At Titan, we aim to be macro-aware but not macro-driven in our investment process.
As investors, we recognize the importance of tracking the policy factors shaping the broader investing environment. But we believe that there is no need to react to all — or some, or even any — of these changes as they occur. Our long-term, research-driven outlook enables us to stay level-headed in the face of macro shifts: new information is digested and incorporated into our existing theses and models.
Today, for instance, monetary policy remains accommodative and fiscal policy is growing more restrictive. Markets are bracing, however, for a shift in monetary policy for the first time since March 2020, the early days of the pandemic.
It’s worth outlining the impact these shifts may have on market dynamics, which could inform portfolio changes in the months or years ahead. The dynamic that Federal Reserve policy injects into markets at any one point in time boils down to a simple question: Is monetary policy getting “looser” or “tighter”?
In broad strokes, “looser” policy means the Fed’s next move is likely to include a reduction in interest rates or an increase in asset purchases which aims to stimulate economic growth by increasing the supply of money (liquidity) in the markets. “Tighter” policy would correspond to measures such as higher interest rates or a reduction in asset purchases which removes excess liquidity and tends to slow economic activity.
All else equal, looser monetary policy provides better conditions for risk assets like stocks, while tighter policy provides better conditions for safe assets like fixed income.
Against this backdrop, the market’s present focus on “tapering” should be clear: a slowing in the pace of asset purchases is, on the margin, a tightening of monetary policy. And a tightening of monetary policy can lead to substantial changes in which kinds of assets investors want to own.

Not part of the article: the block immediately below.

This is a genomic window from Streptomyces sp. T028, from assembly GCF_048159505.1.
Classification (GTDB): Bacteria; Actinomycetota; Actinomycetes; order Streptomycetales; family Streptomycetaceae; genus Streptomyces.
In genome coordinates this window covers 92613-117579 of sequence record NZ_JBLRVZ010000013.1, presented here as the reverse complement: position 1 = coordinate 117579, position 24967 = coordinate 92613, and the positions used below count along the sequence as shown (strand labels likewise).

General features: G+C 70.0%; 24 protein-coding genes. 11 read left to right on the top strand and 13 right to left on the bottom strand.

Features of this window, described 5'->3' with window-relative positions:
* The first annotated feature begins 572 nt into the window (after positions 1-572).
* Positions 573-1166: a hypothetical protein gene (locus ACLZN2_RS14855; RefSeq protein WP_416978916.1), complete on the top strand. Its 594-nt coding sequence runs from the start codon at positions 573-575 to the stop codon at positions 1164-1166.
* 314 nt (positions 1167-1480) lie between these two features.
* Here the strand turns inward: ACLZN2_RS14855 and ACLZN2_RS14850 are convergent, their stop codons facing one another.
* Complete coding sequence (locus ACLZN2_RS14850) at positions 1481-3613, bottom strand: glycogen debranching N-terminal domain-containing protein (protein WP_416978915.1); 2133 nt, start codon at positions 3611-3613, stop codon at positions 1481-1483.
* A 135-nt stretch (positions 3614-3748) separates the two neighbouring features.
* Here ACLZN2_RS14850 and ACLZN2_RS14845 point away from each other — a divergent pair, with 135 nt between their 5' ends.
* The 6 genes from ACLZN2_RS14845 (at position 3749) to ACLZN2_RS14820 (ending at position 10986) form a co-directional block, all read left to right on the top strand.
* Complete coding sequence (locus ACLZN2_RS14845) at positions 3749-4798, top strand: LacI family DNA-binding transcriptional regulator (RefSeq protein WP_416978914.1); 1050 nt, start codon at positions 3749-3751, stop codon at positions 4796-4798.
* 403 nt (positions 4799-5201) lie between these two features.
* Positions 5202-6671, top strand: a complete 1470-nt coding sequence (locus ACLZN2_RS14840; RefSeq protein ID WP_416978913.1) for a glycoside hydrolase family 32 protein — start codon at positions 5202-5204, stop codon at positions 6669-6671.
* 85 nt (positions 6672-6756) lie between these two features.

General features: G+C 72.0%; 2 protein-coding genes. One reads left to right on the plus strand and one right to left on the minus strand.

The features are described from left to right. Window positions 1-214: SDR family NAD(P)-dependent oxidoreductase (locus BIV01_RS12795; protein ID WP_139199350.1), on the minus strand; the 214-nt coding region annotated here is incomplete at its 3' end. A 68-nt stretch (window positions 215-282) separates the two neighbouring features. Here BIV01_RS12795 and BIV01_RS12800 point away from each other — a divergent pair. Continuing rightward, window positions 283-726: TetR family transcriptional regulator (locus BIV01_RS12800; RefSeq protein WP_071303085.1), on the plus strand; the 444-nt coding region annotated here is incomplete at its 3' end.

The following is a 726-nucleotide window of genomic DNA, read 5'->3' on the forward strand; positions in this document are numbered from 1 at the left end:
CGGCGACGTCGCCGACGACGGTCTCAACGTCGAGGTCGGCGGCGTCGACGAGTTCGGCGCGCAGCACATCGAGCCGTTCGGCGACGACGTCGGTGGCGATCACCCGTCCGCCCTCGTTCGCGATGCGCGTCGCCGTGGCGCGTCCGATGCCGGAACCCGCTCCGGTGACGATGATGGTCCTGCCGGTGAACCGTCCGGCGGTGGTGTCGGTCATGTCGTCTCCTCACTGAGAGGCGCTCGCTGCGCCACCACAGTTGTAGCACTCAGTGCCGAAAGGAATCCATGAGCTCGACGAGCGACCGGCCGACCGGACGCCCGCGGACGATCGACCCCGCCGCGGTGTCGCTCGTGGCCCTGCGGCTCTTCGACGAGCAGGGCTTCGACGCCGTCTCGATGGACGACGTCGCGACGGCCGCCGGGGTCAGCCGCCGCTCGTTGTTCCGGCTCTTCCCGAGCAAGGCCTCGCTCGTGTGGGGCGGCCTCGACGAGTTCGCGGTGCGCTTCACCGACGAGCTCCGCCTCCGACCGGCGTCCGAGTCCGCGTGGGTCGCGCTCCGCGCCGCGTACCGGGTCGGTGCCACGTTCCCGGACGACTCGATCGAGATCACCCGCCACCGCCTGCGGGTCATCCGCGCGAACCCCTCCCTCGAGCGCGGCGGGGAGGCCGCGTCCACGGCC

Currently, the Fed is purchasing $80 billion of Treasury securities and $40 billion of mortgage-backed securities each month. But in its policy statement, announced on Wednesday and again during a press conference held by Fed Chair Jerome Powell the same day, the central bank clearly signaled that a reduction in this pace of purchases will likely be announced in November.
In other words, we are likely on the cusp of a new era for monetary policy. And while the price of some assets might already reflect this expected change, all new policy regimes are capable of jolting markets in unexpected ways.
Another key question for markets and the Fed in the year ahead will be whether the central bank can decouple its tapering of asset purchases from increases in interest rates. New projections from the Fed published Wednesday showed that officials at the central bank expect to begin raising interest rates by the end of next year. By the end of 2023, three more interest rate increases are expected.
At Titan, our investment philosophy is centered on finding what we believe are great companies run by excellent management teams that have the ability to compound earnings over time. We believe the businesses we’re invested in today can and will perform well through this cycle and the cycles still to come.
But exiting a period of extraordinary monetary accommodation is a major policy shift, and one that bears close watching in coming quarters. And like all prudent investors, we stand ready to follow the apocryphal words of John Maynard Keynes and change our views as facts on the ground change with time.